What we do at Fiddler At Fiddler, our mission is to unlock trust, visibility, and insights for the Enterprise by grounding our AI Engine in Explainability. This ensures anyone who is affected by AI technology can understand why decisions were made and ensure AI outputs are ethical, responsible, and fair.
We do this by providing
AI Awareness: understand, explain, analyze, and validate the why and how behind AI predictions to deliver explainable decisions to the business and its end users
AI Performance: continuously monitor production, test, or training AI models to ensure high-performance while iterating and improving models based on explanations
AI Compliance: with AI regulations becoming more common, ensure industry compliance with the ability to audit AI predictions and track and remove inherent bias
Fiddler is a Pluggable Explainable AI Engine – what does this mean? Fiddler works across multiple datasets and custom-built models. Customers bring in their data that is stored in any platform- Salesforce, HDFS, Amazon, Snowflake, and more – and/or their custom-built models built using Scikit-Learn, XGBoost, Spark, TensorFlow, PyTorch, Sagemaker, and more, to the Fiddler Engine. Fiddler works on top of the models and data to provide explainability on how these models are working with trusted insights through our APIs, reports, and dashboards.
Our Explainable AI Engine meets the needs of multiple stakeholders in the AI-lifecycle: from data scientists and business analysts to model regulators and business operations teams.
Our rock-solid team Our team comes from companies and universities like Facebook, Google Brain, Lyft, Twitter, Pinterest, Microsoft, Nutanix, Samsung, Georgia Tech, and Stanford. We’re working with experts from industry and academia to create the first trueExplainable AI Engine to solve business risks for companies around user safety, non-compliance, AI black-box, and brand risk.
As the Engineering Lead on Facebook’s AI-driven News Feed, I know just how useful explanations were for Facebook users as well as internal teams: from engineering all the way up to senior leadership. My co-founder, Amit Paka, had a similar vision when he was working on AI-driven product recommendations in shopping apps at Samsung.
Since our inception back in October 2018, we’ve significantly grown the team to include other Explainability experts like Ankur Taly, who was one of the co-creators of the popular Integrated Gradients explainability method when he was at Google Brain.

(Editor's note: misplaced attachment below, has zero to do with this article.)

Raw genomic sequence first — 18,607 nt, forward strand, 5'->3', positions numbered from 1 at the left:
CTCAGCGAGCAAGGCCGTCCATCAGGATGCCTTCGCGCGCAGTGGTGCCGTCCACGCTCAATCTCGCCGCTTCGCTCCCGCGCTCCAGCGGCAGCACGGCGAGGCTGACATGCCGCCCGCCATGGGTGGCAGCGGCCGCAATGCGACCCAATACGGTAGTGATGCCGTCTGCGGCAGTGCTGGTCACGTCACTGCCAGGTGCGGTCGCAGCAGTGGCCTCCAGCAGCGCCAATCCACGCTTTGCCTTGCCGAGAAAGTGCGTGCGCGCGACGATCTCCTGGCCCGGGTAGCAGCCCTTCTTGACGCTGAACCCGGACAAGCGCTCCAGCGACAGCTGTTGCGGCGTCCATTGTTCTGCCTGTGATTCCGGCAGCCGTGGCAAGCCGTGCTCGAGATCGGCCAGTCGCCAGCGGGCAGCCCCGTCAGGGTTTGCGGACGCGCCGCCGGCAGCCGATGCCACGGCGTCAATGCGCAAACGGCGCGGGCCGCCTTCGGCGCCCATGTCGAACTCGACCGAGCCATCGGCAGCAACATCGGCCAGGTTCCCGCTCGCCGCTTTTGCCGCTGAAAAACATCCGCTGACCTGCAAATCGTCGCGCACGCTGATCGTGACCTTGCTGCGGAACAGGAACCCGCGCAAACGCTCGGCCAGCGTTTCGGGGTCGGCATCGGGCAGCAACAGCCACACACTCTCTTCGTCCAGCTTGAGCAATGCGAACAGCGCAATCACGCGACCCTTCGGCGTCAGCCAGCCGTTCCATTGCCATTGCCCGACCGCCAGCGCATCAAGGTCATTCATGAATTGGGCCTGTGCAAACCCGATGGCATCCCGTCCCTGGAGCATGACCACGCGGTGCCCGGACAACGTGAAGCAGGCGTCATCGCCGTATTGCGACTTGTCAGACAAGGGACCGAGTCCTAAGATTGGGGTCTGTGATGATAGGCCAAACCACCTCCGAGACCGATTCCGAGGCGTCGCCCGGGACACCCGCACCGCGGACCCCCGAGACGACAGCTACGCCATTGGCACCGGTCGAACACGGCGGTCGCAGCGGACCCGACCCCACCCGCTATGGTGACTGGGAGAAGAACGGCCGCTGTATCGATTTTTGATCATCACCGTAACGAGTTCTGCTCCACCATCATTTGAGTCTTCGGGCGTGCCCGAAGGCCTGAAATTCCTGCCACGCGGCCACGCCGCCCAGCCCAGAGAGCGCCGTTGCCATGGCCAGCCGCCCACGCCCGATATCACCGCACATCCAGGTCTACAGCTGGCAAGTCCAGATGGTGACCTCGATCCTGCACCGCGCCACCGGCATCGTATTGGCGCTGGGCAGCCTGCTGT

As we continue our hyper-growth trajectory, we’re continuing to expand both the engineering and business teams and are hiring more experts to ensure the Fiddler Explainable AI Engine continues to be the best in its category.
We’re super excited to continue this mission and ensure that AI is explainable in every enterprise!
Want to join our team? We’re hiring! Check our open positions here.
We’re excited to introduce Anusha Sethuraman, the newest member of our team. Anusha joins us as our Head of Product Marketing.
Anusha comes from a diverse product marketing background across startups and enterprises, most recently on Microsoft’s AI Thought Leadership team where she spearheaded the team’s storytelling strategy with stories being featured in CEO and exec-level Keynotes. Before this, she was at Xamarin (acquired by Microsoft) leading enterprise product marketing where she launched Xamarin’s first decision-maker event and was instrumental in creating the integrated Microsoft + Xamarin story. And prior to that, she was at New Relic (pre-IPO) leading product marketing for New Relic’s mobile monitoring product.
Anusha believes in a world where AI is responsible,ethical, and understandable. In her own words:
“The idea of democratizing AI is great, but even better – democratizing AI that has ethics and responsibility inbuilt. Today’s AI-powered world is nowhere close to being trustworthy: we still run into everyday instances of not knowing the why and how behind the decisions AI generates. Fiddler’s bold ambitions to create a world where technology is built responsibly, where humanity is not only putting AI to the best use possible across all industries and scenarios but creating this ethically and responsibly right from the start is something I care about deeply. I’m very excited to be joining Fiddler to lead Product Marketing and work towards building an AI-powered world that is understandable, transparent, explainable, and secure.”
As artificial intelligence (AI) adoption grows, so do the risks of today’s typical black-box AI. These risks include customer mistrust, brand risk and compliance risk. As recently as last month, concerns about AI-driven facial recognition that was biased against certain demographics resulted in a PR backlash.